prime sieve

Most Popular Posts

This morning I created an image to illustrate how a cake can be cut into four equal-sized pieces using a figure-eight cut (never mind that two of the pieces get ALL the side-icing).  And the post took off like none I’ve ever posted.  It’s so hard (for me) to predict what will be popular on Tumblr.  But I’m glad it includes a little subset of what I’m interested in writing/posting about.

For me and this blog, “taking off” means that it had a hundred or so notes in a couple of hours.  I know compared to some this is lots, and I know compared to some this is nothing.  But I judge from my own weight-class.  And it had me thinking about some of my other “successful” posts (warning, I’m talking about note-counts which I have a feeling is a little like talking about sex or politics used to be):

  • A math/computing post about a Prime Sieve that gives an efficient way to search for prime numbers in a given range.  See it here.  The note count is listed as 34.  I’m sure it used to be higher… or maybe just my perspective has changed.

  • A quote from Richard Feynman about science and sex.  Actually, when you think about it the success of this post among the blogs I follow was sort of a foregone conclusion.  Over 100 notes over a couple weeks..

Science is a lot like sex. Sometimes something useful comes of it, but that’s not the reason we’re doing it.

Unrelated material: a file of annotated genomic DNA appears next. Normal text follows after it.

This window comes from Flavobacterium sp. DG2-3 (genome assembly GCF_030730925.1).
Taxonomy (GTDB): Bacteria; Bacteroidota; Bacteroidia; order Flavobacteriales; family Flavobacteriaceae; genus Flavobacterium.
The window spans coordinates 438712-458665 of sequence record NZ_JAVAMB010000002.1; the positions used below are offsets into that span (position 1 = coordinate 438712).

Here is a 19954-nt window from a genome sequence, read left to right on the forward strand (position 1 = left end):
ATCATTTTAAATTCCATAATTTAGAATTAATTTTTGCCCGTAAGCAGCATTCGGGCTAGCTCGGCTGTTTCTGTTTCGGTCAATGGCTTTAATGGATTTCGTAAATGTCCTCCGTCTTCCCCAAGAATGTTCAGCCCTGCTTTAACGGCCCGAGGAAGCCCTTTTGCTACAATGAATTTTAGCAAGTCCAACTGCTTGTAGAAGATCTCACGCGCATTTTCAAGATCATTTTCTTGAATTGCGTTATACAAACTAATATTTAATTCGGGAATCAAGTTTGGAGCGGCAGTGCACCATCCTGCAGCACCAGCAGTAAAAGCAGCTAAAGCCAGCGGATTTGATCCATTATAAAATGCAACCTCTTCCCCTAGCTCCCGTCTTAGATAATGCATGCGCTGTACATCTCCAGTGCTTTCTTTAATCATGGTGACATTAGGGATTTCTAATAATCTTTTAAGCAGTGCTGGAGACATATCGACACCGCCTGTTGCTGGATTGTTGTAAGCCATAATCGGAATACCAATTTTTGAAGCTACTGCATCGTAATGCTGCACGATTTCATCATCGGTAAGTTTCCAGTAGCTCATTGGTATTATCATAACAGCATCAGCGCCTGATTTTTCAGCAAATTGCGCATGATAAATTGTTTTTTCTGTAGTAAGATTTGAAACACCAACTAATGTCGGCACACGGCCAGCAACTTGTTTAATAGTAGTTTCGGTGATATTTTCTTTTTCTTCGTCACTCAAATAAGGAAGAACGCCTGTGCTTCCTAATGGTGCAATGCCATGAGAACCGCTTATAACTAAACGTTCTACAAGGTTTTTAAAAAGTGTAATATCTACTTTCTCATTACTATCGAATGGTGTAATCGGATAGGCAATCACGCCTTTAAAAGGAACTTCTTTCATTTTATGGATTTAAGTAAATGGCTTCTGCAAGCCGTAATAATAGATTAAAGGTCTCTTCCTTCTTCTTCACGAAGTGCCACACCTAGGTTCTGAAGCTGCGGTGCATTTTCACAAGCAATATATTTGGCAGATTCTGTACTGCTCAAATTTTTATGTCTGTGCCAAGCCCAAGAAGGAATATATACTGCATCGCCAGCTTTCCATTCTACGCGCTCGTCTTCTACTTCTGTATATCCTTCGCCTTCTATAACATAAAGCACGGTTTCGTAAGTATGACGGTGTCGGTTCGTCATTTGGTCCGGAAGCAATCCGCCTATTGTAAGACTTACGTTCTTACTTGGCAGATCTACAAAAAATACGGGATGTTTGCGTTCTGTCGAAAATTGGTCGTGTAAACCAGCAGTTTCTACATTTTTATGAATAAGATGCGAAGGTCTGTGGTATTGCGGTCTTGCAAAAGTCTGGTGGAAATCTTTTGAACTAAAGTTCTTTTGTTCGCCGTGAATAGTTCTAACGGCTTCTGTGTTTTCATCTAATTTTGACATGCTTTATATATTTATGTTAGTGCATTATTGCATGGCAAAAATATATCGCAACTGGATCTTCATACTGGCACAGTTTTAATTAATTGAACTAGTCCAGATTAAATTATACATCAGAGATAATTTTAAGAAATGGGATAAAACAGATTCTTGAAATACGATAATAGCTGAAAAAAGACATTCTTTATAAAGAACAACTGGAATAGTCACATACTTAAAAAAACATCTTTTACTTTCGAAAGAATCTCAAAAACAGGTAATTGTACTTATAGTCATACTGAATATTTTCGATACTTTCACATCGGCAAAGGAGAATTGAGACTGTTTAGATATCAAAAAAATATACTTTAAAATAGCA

• Some comic panels on a philosophical topic from Scott McCloud’s “Understanding Comics”.  This had it all: great visuals, great thoughts, and I got to write as myself with a little analysis.  He was talking about why we humans see human faces in things as simple as two dots and a line.  This one garnered 58 notes.

  • Oh, and the cake post that I just made.  Perhaps besides the quote, the most inane post of the bunch.  131 notes and counting.

A pretty mixed bag that I am happy with, in general.  I’d like to see a little philosophy represented, but what can you do?  I’d tell you about all the posts that I worked hard on but I’m afraid nobody read (we all have those, right?)…  but that’s a much longer list, and anyway it’s too depressing!

anonymous asked:

Ever wondered the logic behind prime numbers? Well our friend Eratosthenes proposed a simple algorithm for finding prime numbers. This algorithm is known in mathematics as the Sieve of Eratosthenes. In mathematics, the sieve of Eratosthenes one of a number of prime number sieves, is a simple, ancient algorithm for finding all prime numbers up to any given limit. It does so by iteratively marking as composite(not prime) the multiples of each prime, starting with the multiples of 2.

my 4 year old once asked why we drink cow pee (milk) because “it comes from cow penises right?”

he’s going to harvard next week